Last October 2011, results from the Canadian Internet Use Survey or CIUS had been officially released. This survey was conducted for various purposes:
- Enable the government to better determine the types of programs and policies it needs to implement to improve Internet access as well as electronic commerce.
- Aid the OECD or the Organization for Economic Cooperation and Development in the various relevant comparative or benchmarking studies they conduct.
- Provide essential data to universities as required by the Data Liberation Initiative.
- Provide media with essential references for their news reports.
- Enhance results of market research conducted by private companies as well as improve their knowledge and understanding of Internet activities and consequently come up with relevant policies for it.
Internet Usage in Canada
The latest CIUS results show that nearly 80% of Canadian households enjoyed Internet access. More than half of them as well made use of more than 1 kind of device, equipment, or gadget in order to go online.
Location-wise, 81% of census metropolitan households had Internet access. Census agglomeration residents ranked second place with 76% and lastly, only 71% of those who lived outside the aforementioned areas enjoyed Internet access. To be more specific, the top cities with the highest number of Internet connections on a per household basis include Ontario at 81%, Alberta at 83%, and lastly British Columbia at 84%.
Internet Usage and Income per Household
Results from the CIUS also revealed that 97% of households that had a cumulative gross income of at least $87,000 enjoyed Internet access. This figure represented households that belong to Canada’s highest income quartile. Only 54% of those belonging to the opposite end of the spectrum are, however, able to enjoy similar Internet access. This particular quartile had a cumulative gross income of $30,000 or even lower.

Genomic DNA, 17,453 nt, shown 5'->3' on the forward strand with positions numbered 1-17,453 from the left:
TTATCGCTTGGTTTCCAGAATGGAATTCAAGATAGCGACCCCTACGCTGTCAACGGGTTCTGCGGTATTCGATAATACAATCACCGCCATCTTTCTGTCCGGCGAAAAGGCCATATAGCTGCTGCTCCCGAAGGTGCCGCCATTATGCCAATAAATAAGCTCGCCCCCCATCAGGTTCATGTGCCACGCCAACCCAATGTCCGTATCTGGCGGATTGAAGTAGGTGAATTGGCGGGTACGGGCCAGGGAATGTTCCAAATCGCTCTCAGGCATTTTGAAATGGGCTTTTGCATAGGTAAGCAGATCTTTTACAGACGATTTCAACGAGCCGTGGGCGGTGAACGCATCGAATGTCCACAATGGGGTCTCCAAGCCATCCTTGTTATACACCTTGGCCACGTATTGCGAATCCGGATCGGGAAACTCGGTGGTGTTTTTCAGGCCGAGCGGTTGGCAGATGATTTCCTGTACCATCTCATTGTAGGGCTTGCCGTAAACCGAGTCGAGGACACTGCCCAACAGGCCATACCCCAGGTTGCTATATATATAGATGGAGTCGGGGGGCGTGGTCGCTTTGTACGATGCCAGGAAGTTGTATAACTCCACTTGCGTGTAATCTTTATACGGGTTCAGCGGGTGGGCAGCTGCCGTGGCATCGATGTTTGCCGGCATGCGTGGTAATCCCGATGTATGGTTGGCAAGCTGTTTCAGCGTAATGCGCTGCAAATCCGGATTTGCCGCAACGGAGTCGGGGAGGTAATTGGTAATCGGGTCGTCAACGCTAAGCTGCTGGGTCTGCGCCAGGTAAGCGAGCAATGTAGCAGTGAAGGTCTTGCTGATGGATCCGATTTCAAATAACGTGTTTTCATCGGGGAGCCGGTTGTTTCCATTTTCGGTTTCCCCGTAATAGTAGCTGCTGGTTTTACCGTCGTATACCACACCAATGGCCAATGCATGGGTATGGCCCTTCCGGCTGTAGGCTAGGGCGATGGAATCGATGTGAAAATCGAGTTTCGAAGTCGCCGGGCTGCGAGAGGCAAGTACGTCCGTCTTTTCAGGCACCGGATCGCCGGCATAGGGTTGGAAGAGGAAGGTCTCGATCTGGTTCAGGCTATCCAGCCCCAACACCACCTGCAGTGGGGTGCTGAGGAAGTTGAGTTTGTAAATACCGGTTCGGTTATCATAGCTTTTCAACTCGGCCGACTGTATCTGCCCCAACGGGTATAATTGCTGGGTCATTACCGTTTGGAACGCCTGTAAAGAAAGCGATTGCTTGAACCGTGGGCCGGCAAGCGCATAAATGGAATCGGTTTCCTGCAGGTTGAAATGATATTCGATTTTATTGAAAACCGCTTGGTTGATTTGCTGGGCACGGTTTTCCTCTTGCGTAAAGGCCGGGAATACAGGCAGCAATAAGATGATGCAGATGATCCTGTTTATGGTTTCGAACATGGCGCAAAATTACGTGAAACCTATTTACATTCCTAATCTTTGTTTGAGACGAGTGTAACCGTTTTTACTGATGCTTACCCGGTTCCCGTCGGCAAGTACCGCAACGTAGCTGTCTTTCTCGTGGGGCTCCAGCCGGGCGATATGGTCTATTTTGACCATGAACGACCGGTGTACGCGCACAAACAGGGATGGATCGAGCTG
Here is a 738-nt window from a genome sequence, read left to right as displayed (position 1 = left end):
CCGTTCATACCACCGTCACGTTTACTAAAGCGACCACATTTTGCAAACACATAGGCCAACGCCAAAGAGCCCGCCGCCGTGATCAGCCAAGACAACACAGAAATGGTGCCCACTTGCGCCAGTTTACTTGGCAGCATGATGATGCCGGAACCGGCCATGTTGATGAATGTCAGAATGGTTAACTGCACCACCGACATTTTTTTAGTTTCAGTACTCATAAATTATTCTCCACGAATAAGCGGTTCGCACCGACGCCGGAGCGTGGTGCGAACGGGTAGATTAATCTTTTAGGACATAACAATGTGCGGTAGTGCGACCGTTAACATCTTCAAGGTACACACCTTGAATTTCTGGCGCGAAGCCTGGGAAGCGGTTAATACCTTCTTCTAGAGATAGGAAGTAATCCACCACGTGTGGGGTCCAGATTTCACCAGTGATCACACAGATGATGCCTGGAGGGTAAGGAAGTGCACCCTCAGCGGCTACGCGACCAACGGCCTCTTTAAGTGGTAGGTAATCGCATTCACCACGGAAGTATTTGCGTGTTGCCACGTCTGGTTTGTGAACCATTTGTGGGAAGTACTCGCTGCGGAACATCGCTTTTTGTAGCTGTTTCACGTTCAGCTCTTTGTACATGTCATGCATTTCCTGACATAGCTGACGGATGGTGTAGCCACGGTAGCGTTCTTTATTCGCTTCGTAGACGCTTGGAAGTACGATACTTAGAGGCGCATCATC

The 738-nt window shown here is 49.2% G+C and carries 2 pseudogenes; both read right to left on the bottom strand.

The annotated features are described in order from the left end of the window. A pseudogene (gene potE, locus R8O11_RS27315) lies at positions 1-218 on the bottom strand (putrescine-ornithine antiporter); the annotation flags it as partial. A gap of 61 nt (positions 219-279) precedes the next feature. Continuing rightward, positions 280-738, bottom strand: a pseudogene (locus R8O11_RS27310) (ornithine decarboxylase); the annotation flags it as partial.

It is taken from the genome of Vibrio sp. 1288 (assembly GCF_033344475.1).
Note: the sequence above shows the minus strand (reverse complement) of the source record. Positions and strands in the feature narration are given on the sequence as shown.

Internet Usage and Household Size
The 2011 CIUS results show that only 58% of single-person households had the means to go online. This is much lower compared to the 93% of Internet-capable households that had at least three members and with at least 1 of those members aged below 18 years old.
Internet Usage Based on Device
- 71% of households made use of desktop computers to access the Internet
- 64% of Canadian households also relied on laptop computers to go online
- Only a little over 1/3 of Canadian households or approximately 35% owned wireless handheld devices that are capable of accessing the Internet
- Only 1/5 of the household population (20%) made use of gaming consoles to go online
Moreover, the study showed that more than half of Internet-capable households relied on more than one device to go online. 96% of these households also described their connection as high-speed.
What Non-Internet Users Have to Say
Finally, of the 21% of households that had no current access to the Internet, more than half or 56% of them also revealed they had no interest or had no pressing need to go online.
20% of these households cited cost of equipment or service as the reason for their inability to access the Internet. In relation to this, 24% of those in the lowest income quartile cited the same reason for not being able to go online.
15% attributed their lack of Internet connection due to having no device capable of doing so. Lastly, 12% of these households cited insufficient knowledge, skill, and confidence as the reason why they do not bother going online.